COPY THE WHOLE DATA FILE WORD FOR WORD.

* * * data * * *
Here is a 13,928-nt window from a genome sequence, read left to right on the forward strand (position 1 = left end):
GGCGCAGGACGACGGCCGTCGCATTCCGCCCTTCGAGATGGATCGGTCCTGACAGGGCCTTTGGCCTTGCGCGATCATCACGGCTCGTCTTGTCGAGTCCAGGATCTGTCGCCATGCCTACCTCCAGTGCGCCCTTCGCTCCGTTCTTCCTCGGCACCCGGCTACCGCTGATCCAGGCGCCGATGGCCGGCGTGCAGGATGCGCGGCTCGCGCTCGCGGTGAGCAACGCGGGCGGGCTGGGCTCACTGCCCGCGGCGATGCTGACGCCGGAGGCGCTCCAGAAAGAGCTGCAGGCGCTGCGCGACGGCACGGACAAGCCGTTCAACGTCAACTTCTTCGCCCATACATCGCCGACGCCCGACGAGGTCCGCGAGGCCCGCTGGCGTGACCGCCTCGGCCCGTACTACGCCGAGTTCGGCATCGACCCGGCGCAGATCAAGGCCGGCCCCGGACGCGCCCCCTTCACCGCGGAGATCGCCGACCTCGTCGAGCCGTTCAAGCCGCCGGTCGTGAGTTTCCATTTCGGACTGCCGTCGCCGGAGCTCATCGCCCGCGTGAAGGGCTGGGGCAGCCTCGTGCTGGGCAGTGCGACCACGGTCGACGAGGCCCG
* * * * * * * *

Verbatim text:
Here is a 13,928-nt window from a genome sequence, read left to right on the forward strand (position 1 = left end):
GGCGCAGGACGACGGCCGTCGCATTCCGCCCTTCGAGATGGATCGGTCCTGACAGGGCCTTTGGCCTTGCGCGATCATCACGGCTCGTCTTGTCGAGTCCAGGATCTGTCGCCATGCCTACCTCCAGTGCGCCCTTCGCTCCGTTCTTCCTCGGCACCCGGCTACCGCTGATCCAGGCGCCGATGGCCGGCGTGCAGGATGCGCGGCTCGCGCTCGCGGTGAGCAACGCGGGCGGGCTGGGCTCACTGCCCGCGGCGATGCTGACGCCGGAGGCGCTCCAGAAAGAGCTGCAGGCGCTGCGCGACGGCACGGACAAGCCGTTCAACGTCAACTTCTTCGCCCATACATCGCCGACGCCCGACGAGGTCCGCGAGGCCCGCTGGCGTGACCGCCTCGGCCCGTACTACGCCGAGTTCGGCATCGACCCGGCGCAGATCAAGGCCGGCCCCGGACGCGCCCCCTTCACCGCGGAGATCGCCGACCTCGTCGAGCCGTTCAAGCCGCCGGTCGTGAGTTTCCATTTCGGACTGCCGTCGCCGGAGCTCATCGCCCGCGTGAAGGGCTGGGGCAGCCTCGTGCTGGGCAGTGCGACCACGGTCGACGAGGCCCG